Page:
The February issue of MM&M magazine spotlights Policymed.com blogger Tom Sullivan.
Continuing his “ongoing probe into conflicts of interest,” Senator Chuck Grassley this week sent letters to the American Medical Association, Alzheimer’s Association, the American Cancer Society and 30 other disease and medical advocacy organizations asking them to provide details about the amount of money that they and their directors receive from drug and device makers.
Read more, including Senator Grassley’s letter, in Thomas Sullivan’s Policy and Medicine Blog.
In one of her final acts as NJ Attorney General, Anne Milgram’s office has issued a new report, “Physician Compensation Arrangements,” recommending limitations to physician-industry relationships for state agencies that go above and beyond guidelines outlined by PhRMA and other organizations.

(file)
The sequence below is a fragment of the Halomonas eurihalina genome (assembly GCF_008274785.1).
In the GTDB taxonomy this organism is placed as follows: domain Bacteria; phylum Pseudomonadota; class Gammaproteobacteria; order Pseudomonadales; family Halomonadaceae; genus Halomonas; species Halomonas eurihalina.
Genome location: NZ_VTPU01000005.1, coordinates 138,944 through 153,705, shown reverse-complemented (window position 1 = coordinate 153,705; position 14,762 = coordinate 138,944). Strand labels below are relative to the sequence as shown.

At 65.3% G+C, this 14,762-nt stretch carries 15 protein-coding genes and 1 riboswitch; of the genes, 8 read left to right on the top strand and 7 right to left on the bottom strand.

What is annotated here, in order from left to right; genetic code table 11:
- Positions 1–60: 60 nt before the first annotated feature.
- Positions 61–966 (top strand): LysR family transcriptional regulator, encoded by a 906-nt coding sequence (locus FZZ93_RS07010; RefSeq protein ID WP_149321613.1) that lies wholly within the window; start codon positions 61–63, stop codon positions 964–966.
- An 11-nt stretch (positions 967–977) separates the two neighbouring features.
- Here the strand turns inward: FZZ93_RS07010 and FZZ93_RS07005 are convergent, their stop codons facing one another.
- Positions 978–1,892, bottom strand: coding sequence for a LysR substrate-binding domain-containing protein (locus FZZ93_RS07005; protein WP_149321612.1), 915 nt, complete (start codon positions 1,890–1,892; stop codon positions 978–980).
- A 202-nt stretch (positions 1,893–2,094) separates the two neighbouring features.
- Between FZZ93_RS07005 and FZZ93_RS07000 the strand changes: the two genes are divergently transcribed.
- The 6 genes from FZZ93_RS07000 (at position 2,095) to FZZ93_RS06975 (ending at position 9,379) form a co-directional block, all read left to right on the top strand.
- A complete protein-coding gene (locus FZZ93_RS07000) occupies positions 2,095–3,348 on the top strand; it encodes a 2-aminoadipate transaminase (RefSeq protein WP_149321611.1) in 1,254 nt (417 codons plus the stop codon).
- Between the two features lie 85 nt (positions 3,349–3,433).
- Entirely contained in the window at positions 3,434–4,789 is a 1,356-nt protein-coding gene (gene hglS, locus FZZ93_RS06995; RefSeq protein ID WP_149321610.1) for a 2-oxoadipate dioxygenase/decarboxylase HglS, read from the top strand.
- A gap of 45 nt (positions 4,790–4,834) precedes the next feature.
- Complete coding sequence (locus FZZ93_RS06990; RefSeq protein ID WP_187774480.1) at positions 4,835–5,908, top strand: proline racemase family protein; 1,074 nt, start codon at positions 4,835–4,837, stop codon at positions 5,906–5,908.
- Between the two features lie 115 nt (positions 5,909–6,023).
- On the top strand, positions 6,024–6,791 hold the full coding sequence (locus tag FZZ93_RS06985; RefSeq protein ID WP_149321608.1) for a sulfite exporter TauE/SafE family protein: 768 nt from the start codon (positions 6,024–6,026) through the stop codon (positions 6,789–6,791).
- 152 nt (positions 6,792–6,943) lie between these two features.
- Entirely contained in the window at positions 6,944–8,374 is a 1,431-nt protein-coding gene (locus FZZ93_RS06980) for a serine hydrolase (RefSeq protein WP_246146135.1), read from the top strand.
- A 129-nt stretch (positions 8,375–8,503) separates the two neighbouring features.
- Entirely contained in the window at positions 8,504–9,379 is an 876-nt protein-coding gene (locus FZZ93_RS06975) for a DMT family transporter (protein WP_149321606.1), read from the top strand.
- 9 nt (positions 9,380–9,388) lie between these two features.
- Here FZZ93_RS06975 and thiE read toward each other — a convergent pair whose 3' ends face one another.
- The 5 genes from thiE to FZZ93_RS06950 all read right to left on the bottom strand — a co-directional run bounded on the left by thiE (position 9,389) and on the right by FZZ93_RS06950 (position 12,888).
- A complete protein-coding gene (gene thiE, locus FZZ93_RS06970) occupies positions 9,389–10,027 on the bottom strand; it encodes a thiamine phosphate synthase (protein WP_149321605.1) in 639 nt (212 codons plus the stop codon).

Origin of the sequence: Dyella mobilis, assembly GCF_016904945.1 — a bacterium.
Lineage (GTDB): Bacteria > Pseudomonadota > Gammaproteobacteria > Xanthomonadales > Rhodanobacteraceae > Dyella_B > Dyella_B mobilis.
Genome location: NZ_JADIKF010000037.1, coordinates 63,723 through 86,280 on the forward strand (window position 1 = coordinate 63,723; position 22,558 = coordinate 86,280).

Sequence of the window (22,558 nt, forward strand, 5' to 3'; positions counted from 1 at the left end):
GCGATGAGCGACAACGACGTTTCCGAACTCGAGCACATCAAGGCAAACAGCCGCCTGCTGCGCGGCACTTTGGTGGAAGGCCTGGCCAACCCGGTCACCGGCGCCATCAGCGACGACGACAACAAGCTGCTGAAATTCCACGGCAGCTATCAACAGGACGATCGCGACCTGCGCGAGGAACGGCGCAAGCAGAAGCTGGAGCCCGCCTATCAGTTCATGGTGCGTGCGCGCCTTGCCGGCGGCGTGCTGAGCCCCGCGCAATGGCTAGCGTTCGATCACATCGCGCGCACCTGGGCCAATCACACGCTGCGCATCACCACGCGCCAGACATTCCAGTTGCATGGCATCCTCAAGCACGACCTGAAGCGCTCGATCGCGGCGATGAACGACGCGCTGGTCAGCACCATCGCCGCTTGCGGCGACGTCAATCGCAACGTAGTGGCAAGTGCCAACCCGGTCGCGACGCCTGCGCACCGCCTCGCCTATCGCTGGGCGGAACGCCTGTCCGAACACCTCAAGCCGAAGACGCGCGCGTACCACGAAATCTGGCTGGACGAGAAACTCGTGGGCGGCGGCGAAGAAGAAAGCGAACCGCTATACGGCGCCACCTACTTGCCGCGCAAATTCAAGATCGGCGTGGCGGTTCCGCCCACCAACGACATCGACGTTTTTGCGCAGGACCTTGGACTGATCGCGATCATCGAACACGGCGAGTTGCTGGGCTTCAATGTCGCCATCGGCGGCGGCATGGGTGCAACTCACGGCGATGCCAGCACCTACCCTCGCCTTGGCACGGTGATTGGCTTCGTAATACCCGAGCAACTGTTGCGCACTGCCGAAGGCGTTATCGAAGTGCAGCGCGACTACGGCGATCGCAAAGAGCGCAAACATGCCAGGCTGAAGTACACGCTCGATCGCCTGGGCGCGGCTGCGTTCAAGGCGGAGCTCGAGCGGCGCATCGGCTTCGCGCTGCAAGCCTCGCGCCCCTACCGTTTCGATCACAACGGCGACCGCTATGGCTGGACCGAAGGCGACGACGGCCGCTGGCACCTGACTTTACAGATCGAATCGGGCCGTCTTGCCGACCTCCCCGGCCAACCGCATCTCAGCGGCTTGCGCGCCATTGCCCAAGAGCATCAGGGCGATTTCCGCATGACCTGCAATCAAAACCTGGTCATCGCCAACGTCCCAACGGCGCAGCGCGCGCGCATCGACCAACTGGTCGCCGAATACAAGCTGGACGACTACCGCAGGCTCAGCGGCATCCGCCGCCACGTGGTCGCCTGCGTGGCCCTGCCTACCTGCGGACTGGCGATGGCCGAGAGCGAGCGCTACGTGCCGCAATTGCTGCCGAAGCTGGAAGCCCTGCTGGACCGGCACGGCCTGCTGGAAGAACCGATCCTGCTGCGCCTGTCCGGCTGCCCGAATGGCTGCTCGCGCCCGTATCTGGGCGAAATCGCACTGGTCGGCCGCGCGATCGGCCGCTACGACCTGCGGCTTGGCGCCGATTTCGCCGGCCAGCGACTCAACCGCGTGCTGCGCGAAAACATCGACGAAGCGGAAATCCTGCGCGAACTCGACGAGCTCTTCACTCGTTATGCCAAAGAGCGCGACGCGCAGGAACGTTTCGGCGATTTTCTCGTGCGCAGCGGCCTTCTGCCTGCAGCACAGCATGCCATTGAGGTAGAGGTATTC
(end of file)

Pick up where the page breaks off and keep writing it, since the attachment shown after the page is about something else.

Coalition Statement – DTC Advertising:
Recent news coverage regarding a Harvard Medical School study showing correlation between Plavix price increases for Medicaid programs in 27 states and direct-to-consumer advertising costs is unfounded. As study authors concluded, DTC advertising was not associated with an increase in Plavix use above preexisting trends.
As expected, the Ad Tax is back on the table as part of the pending healthcare reform legislation. Jim Davidson, head of the Advertising Coalition, is recommending calls to U.S. Senators urging REJECTION of the medical advertising tax proposal of Senator Franken-MN and 2 cosponsors, Senators Whitehouse-RI and Brown-OH.
Coalition tells Senate committee that real patient interests trump potential “conflicts of interest” as nation expands access to care.
From DTC Perspectives:
Representatives John Fleming and Frank Pallone set Erin Burnett of CNBC straight on the value of DTC and why removing its tax deductibility is not a good idea.
Washington lobbyists working with the Advertising Coalition breathed a bit easier Friday when learning that the Ad Tax Provision was not likely to be in the House revenue options for funding healthcare reform. But watch the news carefully.